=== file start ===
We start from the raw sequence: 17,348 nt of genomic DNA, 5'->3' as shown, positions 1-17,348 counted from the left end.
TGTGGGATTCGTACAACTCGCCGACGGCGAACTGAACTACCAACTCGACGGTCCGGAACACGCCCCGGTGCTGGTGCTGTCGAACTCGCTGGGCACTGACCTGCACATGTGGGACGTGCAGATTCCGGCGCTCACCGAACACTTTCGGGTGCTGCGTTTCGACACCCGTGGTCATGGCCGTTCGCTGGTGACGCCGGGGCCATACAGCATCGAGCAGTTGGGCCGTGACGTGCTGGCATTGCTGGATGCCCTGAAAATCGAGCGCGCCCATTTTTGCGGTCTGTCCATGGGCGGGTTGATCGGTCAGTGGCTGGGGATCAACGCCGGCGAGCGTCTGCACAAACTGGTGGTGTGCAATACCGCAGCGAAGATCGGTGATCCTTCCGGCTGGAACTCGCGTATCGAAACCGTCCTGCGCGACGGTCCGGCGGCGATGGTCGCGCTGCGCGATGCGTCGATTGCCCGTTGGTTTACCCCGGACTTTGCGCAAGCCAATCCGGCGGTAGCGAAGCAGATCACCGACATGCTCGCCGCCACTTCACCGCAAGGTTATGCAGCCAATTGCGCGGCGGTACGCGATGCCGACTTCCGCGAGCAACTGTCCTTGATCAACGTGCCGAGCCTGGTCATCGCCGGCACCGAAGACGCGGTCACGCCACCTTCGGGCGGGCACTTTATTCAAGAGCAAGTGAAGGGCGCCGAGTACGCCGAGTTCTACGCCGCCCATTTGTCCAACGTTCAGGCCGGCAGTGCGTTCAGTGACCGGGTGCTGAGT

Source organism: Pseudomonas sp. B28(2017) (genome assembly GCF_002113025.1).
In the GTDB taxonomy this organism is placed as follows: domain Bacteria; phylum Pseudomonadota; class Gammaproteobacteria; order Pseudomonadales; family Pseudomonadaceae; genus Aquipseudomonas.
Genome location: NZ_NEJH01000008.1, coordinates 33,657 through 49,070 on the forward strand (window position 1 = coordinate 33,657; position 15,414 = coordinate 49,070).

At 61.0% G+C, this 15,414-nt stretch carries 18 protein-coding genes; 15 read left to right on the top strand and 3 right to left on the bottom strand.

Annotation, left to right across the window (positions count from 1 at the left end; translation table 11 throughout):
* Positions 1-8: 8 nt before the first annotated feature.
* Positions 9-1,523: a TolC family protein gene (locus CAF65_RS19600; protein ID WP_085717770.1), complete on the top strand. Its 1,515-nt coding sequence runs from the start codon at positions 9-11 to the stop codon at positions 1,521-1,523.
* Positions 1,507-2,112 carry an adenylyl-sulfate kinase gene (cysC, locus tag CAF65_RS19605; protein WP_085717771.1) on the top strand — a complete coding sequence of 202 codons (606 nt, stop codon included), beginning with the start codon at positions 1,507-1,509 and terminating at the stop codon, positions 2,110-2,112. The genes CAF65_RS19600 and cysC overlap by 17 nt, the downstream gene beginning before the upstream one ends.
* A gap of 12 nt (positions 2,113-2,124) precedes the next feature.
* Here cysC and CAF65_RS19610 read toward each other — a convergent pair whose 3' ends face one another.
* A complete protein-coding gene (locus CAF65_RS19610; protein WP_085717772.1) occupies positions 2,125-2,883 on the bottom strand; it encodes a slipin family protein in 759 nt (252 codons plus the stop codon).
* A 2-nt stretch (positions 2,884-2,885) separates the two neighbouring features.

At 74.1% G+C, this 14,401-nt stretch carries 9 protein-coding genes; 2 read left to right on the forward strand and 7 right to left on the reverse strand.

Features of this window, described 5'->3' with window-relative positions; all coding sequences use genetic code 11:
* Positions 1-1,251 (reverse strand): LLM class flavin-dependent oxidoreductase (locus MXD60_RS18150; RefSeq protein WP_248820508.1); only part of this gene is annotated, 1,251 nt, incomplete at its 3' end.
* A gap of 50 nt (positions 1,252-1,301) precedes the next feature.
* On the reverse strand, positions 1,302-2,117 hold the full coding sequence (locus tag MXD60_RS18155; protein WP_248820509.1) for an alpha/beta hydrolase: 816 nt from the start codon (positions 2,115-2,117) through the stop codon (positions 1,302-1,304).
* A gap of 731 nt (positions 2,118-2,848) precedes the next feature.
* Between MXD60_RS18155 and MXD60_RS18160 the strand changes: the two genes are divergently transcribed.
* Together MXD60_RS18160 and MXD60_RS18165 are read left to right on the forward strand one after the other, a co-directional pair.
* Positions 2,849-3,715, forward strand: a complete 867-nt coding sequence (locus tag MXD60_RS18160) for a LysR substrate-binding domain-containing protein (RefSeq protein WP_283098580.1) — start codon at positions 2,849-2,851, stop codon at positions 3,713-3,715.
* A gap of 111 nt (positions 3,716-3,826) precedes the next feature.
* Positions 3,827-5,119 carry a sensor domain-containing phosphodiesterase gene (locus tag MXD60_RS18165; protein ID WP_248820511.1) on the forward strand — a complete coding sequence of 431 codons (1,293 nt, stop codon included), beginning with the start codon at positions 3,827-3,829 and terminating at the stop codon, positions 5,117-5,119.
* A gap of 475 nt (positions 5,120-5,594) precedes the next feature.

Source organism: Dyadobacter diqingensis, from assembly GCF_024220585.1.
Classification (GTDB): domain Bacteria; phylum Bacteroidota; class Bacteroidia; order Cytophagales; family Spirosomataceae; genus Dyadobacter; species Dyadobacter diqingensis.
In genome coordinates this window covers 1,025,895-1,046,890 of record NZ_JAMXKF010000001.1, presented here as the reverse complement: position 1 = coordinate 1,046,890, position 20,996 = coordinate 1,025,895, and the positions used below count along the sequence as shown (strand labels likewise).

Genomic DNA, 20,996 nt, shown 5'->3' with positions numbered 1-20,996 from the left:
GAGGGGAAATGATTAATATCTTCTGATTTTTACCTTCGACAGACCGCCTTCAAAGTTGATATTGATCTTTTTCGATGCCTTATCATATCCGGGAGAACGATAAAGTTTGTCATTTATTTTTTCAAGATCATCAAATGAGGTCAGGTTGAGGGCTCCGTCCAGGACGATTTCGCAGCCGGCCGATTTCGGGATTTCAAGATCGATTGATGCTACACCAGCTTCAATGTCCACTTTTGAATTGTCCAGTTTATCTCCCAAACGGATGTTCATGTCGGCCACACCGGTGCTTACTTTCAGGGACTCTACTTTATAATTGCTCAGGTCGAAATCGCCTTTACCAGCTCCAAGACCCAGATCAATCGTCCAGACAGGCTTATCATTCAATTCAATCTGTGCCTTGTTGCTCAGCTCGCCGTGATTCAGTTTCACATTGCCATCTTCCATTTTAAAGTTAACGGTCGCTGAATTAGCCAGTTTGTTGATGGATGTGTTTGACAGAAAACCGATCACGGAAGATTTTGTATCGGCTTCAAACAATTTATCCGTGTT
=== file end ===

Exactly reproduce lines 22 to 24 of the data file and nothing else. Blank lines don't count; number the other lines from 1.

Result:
* Together MXD60_RS18160 and MXD60_RS18165 are read left to right on the forward strand one after the other, a co-directional pair.
* Positions 2,849-3,715, forward strand: a complete 867-nt coding sequence (locus tag MXD60_RS18160) for a LysR substrate-binding domain-containing protein (RefSeq protein WP_283098580.1) — start codon at positions 2,849-2,851, stop codon at positions 3,713-3,715.
* A gap of 111 nt (positions 3,716-3,826) precedes the next feature.